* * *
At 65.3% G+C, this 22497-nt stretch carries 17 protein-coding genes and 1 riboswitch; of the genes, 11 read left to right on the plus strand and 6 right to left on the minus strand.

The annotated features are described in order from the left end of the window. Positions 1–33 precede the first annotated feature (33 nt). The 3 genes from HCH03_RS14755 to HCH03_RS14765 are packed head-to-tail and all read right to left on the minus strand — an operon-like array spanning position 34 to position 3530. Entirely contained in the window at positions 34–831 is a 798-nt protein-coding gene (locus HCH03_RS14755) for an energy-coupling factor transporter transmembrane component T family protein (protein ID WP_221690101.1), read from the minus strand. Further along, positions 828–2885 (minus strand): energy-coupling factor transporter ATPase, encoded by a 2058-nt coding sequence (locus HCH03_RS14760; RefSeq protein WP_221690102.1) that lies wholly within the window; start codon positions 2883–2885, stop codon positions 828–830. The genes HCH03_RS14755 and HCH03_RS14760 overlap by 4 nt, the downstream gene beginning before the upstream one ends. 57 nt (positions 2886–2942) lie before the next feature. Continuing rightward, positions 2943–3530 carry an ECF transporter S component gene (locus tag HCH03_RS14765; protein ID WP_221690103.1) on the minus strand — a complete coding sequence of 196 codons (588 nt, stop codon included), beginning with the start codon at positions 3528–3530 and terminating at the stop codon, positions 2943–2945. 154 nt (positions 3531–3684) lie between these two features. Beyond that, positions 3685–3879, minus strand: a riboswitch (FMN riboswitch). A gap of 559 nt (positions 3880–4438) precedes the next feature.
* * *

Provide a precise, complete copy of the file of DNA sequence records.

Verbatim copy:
At 65.3% G+C, this 22497-nt stretch carries 17 protein-coding genes and 1 riboswitch; of the genes, 11 read left to right on the plus strand and 6 right to left on the minus strand.

The annotated features are described in order from the left end of the window. Positions 1–33 precede the first annotated feature (33 nt). The 3 genes from HCH03_RS14755 to HCH03_RS14765 are packed head-to-tail and all read right to left on the minus strand — an operon-like array spanning position 34 to position 3530. Entirely contained in the window at positions 34–831 is a 798-nt protein-coding gene (locus HCH03_RS14755) for an energy-coupling factor transporter transmembrane component T family protein (protein ID WP_221690101.1), read from the minus strand. Further along, positions 828–2885 (minus strand): energy-coupling factor transporter ATPase, encoded by a 2058-nt coding sequence (locus HCH03_RS14760; RefSeq protein WP_221690102.1) that lies wholly within the window; start codon positions 2883–2885, stop codon positions 828–830. The genes HCH03_RS14755 and HCH03_RS14760 overlap by 4 nt, the downstream gene beginning before the upstream one ends. 57 nt (positions 2886–2942) lie before the next feature. Continuing rightward, positions 2943–3530 carry an ECF transporter S component gene (locus tag HCH03_RS14765; protein ID WP_221690103.1) on the minus strand — a complete coding sequence of 196 codons (588 nt, stop codon included), beginning with the start codon at positions 3528–3530 and terminating at the stop codon, positions 2943–2945. 154 nt (positions 3531–3684) lie between these two features. Beyond that, positions 3685–3879, minus strand: a riboswitch (FMN riboswitch). A gap of 559 nt (positions 3880–4438) precedes the next feature.